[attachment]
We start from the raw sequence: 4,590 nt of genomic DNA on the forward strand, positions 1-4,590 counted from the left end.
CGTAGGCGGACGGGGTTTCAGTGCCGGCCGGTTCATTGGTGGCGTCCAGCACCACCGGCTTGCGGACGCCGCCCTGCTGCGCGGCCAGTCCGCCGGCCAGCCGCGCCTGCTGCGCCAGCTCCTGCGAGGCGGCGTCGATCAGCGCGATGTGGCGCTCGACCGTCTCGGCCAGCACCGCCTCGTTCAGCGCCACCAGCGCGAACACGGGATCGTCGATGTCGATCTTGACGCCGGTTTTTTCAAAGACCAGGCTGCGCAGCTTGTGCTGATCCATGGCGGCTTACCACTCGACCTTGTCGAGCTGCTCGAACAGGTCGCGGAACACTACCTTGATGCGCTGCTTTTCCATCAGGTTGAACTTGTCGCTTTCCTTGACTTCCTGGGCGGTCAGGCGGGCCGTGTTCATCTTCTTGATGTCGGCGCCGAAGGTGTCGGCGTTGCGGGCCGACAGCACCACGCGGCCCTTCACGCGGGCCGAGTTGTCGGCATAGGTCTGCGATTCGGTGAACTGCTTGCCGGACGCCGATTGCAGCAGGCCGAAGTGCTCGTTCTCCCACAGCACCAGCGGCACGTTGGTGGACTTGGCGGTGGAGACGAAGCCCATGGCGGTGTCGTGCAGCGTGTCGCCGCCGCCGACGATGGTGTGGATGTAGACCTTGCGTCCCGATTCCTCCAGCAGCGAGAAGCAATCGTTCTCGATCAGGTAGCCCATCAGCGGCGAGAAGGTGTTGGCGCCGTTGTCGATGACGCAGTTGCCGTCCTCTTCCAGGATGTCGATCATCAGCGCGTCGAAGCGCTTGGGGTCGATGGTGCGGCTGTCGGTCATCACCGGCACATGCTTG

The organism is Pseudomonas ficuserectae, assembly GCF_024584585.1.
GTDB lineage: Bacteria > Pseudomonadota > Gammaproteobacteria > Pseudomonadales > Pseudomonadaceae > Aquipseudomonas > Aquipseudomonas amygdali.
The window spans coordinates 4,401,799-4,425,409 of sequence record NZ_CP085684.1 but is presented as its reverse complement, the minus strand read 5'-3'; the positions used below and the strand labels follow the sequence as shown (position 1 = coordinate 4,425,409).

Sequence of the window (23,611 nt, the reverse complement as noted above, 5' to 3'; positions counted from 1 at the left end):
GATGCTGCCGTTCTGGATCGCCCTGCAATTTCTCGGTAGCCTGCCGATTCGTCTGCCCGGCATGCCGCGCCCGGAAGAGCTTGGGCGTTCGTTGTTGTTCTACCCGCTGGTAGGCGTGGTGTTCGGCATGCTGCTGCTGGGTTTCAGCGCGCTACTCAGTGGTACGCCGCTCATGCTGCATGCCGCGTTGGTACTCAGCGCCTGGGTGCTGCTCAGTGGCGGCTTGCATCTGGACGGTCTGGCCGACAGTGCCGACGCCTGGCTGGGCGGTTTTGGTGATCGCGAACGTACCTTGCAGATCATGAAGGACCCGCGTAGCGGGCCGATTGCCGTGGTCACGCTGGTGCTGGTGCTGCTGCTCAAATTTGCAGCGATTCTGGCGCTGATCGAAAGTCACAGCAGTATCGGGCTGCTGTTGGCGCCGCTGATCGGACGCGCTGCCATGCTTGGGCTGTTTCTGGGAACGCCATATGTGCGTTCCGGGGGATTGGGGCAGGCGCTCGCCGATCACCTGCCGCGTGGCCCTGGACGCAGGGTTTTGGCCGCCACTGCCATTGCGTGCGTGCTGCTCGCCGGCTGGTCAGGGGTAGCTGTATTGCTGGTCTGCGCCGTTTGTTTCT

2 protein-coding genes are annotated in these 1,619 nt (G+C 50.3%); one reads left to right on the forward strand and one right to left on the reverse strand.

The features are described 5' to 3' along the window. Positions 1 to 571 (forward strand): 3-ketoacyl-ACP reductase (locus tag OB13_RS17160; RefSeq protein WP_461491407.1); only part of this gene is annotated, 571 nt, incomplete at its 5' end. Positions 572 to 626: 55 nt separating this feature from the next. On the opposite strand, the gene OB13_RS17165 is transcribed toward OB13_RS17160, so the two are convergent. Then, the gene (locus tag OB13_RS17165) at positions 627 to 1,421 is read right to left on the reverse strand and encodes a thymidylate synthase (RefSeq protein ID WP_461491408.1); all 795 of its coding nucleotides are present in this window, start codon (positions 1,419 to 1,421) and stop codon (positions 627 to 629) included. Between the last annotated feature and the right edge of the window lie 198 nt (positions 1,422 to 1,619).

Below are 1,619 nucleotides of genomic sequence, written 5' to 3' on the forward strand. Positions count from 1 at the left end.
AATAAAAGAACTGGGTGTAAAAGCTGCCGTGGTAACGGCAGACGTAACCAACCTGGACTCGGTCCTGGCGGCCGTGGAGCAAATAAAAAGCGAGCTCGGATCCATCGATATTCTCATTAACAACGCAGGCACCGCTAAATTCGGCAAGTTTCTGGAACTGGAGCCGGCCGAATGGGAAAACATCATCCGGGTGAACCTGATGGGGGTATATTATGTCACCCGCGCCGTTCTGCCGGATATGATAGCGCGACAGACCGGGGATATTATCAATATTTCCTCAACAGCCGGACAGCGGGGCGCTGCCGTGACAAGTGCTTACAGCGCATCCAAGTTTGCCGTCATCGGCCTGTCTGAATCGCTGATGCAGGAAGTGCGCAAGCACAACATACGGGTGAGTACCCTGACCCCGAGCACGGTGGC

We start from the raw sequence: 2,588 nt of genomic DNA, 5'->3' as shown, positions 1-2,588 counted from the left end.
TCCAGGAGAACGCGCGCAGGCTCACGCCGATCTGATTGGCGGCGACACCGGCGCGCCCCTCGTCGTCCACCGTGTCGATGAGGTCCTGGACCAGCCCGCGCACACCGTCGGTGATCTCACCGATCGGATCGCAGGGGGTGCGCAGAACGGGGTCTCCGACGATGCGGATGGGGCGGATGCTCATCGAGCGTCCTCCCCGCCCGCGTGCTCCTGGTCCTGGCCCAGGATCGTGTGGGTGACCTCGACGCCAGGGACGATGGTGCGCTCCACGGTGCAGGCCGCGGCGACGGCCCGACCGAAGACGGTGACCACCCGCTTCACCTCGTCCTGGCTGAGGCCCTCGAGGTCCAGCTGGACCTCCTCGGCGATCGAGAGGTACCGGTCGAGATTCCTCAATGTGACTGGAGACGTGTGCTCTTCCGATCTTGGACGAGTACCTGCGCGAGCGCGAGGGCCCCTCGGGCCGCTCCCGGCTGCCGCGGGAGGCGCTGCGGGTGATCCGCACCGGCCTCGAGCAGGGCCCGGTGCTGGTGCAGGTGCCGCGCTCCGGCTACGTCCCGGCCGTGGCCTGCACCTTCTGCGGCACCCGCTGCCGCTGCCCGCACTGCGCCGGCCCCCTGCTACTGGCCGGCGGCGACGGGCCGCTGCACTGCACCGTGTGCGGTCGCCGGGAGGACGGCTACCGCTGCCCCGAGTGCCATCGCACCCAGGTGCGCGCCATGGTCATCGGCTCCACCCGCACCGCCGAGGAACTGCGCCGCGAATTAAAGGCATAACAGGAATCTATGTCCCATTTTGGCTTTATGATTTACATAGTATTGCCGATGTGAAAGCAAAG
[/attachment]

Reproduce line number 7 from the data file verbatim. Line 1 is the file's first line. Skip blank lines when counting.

GATGCTGCCGTTCTGGATCGCCCTGCAATTTCTCGGTAGCCTGCCGATTCGTCTGCCCGGCATGCCGCGCCCGGAAGAGCTTGGGCGTTCGTTGTTGTTCTACCCGCTGGTAGGCGTGGTGTTCGGCATGCTGCTGCTGGGTTTCAGCGCGCTACTCAGTGGTACGCCGCTCATGCTGCATGCCGCGTTGGTACTCAGCGCCTGGGTGCTGCTCAGTGGCGGCTTGCATCTGGACGGTCTGGCCGACAGTGCCGACGCCTGGCTGGGCGGTTTTGGTGATCGCGAACGTACCTTGCAGATCATGAAGGACCCGCGTAGCGGGCCGATTGCCGTGGTCACGCTGGTGCTGGTGCTGCTGCTCAAATTTGCAGCGATTCTGGCGCTGATCGAAAGTCACAGCAGTATCGGGCTGCTGTTGGCGCCGCTGATCGGACGCGCTGCCATGCTTGGGCTGTTTCTGGGAACGCCATATGTGCGTTCCGGGGGATTGGGGCAGGCGCTCGCCGATCACCTGCCGCGTGGCCCTGGACGCAGGGTTTTGGCCGCCACTGCCATTGCGTGCGTGCTGCTCGCCGGCTGGTCAGGGGTAGCTGTATTGCTGGTCTGCGCCGTTTGTTTCT